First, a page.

Pink Rolls Out HBCU Apparel - Black Enterprise
Black Enterprise Magazine January-March 2019 Issue

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When Victoria’s Secret Pink visited Florida A&M University (FAMU) last fall to announce that the historically black university would be included in Pink’s roll out of its collegiate collection–the largest retail distribution that has ever been given to an HBCU collegiate apparel–the students responded by buying out every single item at the makeshift Pink pop-up campus store.

So it’s no wonder that Richard Dent, CEO of Victoria’s Secret Pink brand is expecting huge returns when Howard University, Hampton University, North Carolina A&T University, and Southern Louisiana University joins FAMU in the second phase of Pink’s collegiate collection, which already includes 33 other schools that were launched in June 2008.

“Students at Howard and FAMU went crazy for it after the initial press release and campus tour. It was one of the best sales from a campus pop-up store ever,” says Dent, noting that Pink preproduction samples with FAMU logos could be viewed on models but were not available for purchase. “The students wiped out the merchandise within a few hours. We had to go get merchandise from another store. We don’t know how much we could have sold because we ran out of product. I think that our experience so far will validate what people have been saying for many years–that African Americans are a strong and viable commercial entity that has been very underserved by major corporations.”

The Pink brand is geared toward young, college-aged women and includes t-shirts, sweatpants, sweatshirts, underwear, and other apparel. Its Historically Black Colleges and Universities apparel is now available at Victoria’s Secret stores near four of the universities and will be available online Dec. 23. (Hampton apparel will appear in stores mid-January because they submitted approval late, according to Dent.) Pink is in discussions to partner with the Tom Joyner Foundation and Black America Web to do a joint promotion for the HBCU line of clothing under the Pink brand.

Additionally, a portion of the royalties from the sale of the merchandise will go back to each school. The percentage varies from school to school depending upon royalty agreements.

Pink is attempting to form relationships with the schools by offering paid marketing internships and scholarships. .

“Through the rollout of this program it allows us to be in a position to give back to HBCUs,” says Dent, a graduate of Florida A&M University’s business school and a member of the school’s board of trustees. He hopes the scholarships and internships will allow the company to give beyond what they are able to sell commercially,”  “That is the thing that gets me excited about [the launch]. It allows me to satisfy the commercial objective of my day job but also allows me to satisfy the passion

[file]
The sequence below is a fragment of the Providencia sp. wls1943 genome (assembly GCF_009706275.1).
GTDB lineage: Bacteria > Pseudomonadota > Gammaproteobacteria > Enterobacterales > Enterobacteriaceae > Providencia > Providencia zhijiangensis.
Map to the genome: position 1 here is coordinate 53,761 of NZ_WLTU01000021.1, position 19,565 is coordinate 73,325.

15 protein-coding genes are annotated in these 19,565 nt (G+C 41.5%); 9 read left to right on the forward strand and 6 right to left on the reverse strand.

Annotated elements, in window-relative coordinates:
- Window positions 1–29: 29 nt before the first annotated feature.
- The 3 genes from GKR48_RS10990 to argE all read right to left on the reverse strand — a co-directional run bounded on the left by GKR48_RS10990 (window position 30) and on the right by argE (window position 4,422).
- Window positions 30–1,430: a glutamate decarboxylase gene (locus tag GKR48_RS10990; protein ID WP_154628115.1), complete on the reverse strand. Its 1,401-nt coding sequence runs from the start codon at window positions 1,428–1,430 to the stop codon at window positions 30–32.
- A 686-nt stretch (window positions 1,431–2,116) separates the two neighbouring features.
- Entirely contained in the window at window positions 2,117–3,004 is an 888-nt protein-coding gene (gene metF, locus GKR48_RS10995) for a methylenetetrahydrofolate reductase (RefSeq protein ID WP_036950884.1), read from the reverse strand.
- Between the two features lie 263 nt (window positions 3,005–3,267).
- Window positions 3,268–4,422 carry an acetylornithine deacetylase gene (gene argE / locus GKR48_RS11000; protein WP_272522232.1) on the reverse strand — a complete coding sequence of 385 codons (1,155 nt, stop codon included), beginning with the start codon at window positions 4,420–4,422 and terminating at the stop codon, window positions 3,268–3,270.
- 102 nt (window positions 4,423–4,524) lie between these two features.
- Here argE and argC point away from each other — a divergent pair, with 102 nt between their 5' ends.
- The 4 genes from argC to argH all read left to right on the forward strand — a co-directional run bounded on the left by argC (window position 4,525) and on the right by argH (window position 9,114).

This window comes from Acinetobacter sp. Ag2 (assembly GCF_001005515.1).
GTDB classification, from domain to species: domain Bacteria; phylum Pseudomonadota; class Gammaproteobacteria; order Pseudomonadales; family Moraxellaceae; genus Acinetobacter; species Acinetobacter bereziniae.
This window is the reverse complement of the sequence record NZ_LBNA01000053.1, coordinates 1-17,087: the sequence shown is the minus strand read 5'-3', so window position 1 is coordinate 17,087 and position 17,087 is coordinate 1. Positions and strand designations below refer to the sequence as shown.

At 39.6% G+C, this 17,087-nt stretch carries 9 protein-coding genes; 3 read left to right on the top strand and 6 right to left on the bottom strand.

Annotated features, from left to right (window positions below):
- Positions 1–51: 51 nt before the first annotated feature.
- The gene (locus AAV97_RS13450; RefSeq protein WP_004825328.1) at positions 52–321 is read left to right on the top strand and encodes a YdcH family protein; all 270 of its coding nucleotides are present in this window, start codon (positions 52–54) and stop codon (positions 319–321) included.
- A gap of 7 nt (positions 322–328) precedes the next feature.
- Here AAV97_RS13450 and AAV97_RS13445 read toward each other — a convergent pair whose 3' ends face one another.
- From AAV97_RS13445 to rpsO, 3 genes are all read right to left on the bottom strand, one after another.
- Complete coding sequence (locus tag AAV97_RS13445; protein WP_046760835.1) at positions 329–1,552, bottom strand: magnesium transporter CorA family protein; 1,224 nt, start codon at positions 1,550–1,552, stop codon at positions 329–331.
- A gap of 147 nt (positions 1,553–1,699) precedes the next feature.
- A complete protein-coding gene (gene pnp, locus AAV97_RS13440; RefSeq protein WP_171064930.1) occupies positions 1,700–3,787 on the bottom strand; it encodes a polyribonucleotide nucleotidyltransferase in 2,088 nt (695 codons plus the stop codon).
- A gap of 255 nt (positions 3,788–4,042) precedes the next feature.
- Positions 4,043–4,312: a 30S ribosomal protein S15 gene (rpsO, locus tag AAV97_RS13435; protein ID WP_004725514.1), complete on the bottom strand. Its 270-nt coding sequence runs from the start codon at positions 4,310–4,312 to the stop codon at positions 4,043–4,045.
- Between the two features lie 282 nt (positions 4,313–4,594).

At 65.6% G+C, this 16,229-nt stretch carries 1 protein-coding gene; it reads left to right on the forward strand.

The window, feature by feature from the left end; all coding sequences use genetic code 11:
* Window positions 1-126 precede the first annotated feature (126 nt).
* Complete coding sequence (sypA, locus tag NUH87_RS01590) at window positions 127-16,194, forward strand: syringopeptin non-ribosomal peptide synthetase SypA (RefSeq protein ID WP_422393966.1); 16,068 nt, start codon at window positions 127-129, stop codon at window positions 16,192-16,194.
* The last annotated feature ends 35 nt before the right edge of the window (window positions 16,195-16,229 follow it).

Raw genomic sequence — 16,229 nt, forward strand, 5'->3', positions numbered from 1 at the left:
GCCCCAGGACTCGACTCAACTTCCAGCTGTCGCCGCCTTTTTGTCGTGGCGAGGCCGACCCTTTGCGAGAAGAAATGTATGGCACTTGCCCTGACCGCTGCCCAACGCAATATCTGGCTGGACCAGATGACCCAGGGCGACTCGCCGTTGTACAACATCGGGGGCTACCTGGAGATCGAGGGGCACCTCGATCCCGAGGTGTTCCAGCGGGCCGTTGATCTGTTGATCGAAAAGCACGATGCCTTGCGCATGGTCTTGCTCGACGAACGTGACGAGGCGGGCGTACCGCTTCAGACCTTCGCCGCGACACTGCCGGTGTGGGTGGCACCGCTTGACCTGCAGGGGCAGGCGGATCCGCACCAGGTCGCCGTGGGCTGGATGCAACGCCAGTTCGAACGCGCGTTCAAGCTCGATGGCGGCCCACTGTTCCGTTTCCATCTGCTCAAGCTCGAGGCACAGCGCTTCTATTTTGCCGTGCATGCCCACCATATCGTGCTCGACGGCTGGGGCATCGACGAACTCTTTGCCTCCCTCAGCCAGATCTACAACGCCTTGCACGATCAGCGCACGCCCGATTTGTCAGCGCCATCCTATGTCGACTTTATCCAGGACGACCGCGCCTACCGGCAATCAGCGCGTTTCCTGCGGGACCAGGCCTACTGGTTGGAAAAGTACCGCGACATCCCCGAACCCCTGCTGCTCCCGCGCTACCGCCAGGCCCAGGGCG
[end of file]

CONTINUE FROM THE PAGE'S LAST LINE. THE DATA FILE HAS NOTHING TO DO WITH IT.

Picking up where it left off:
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Marcia Wade Talbert

Marcia is a multimedia content producer focusing on technology at Black Enterprise Magazine. In this capacity she writes and assigns stories to educate readers about social media; digital integration; gadgets, apps, and software for business and professional development; minority tech startups; and careers in STEM (Science, Technology, Engineering, and Mathematics). In 2012, she received two Salute to Excellence Awards from the National Association of Black Journalists and was recognized by Blacks in Technology (BiT) as one of the Top 10 Black achievers in the tech arena for 2011 at SXSW in Austin, Texas. She has spoken about technology on panels for New York Social Media Week, at The 2012 Rainbow/PUSH Wall Street Summit, as well as at Black Enterprise’s Entrepreneurs Conference and Women of Power Summit. In 2011, chose her as one of 28 People of Color Impacting the Social Web, and through crowdsourcing she was listed as one of BlackWeb2.0's/HP's 50 Most Notable African American Tastemakers in Social Media and Technology for 2010. Since taking on the role of Tech editor in September 2010, she has conceived and produced five cover stories on Technology and/or STEM and countless articles, videos, and slideshows online. Before joining as an interactive general assignment reporter in 2008, she freelanced with Black Enterprise beginning in 2003 while working as the technical editor at Prepared Foods magazine. There she further honed her writing skills and became an authority on food ingredients, including ingredients used in food fortification and enrichment. Meanwhile, her freelancing with Black Enterprise and helped her stay current on issues pertaining to the financial and business welfare of African Americans. As a general reporter for Black Enterprise she attended and reported on the Democratic and Republican National Conventions, where she interviewed Valerie Jarrett, senior advisor and assistant to President Barack Obama and U.S. Attorney General Eric Holder. Marcia has a Bachelor of Science degree in Agriculture with an emphasis in food science from the University of Minnesota, and a Master of Science degree in journalism from Roosevelt University in Chicago. En route to her secondary degree, she served as the editor-in-chief of the Roosevelt University Torch, a weekly, student-run newspaper. An avid photographer and videographer, Marcia is one of several employees at BLACK ENTERPRISE who interned for the publishing company as a college student. She lives in New Jersey with her husband, a food scientist; her seventeen-month-old daughter; and “The Cat”, but still considers Chicago home.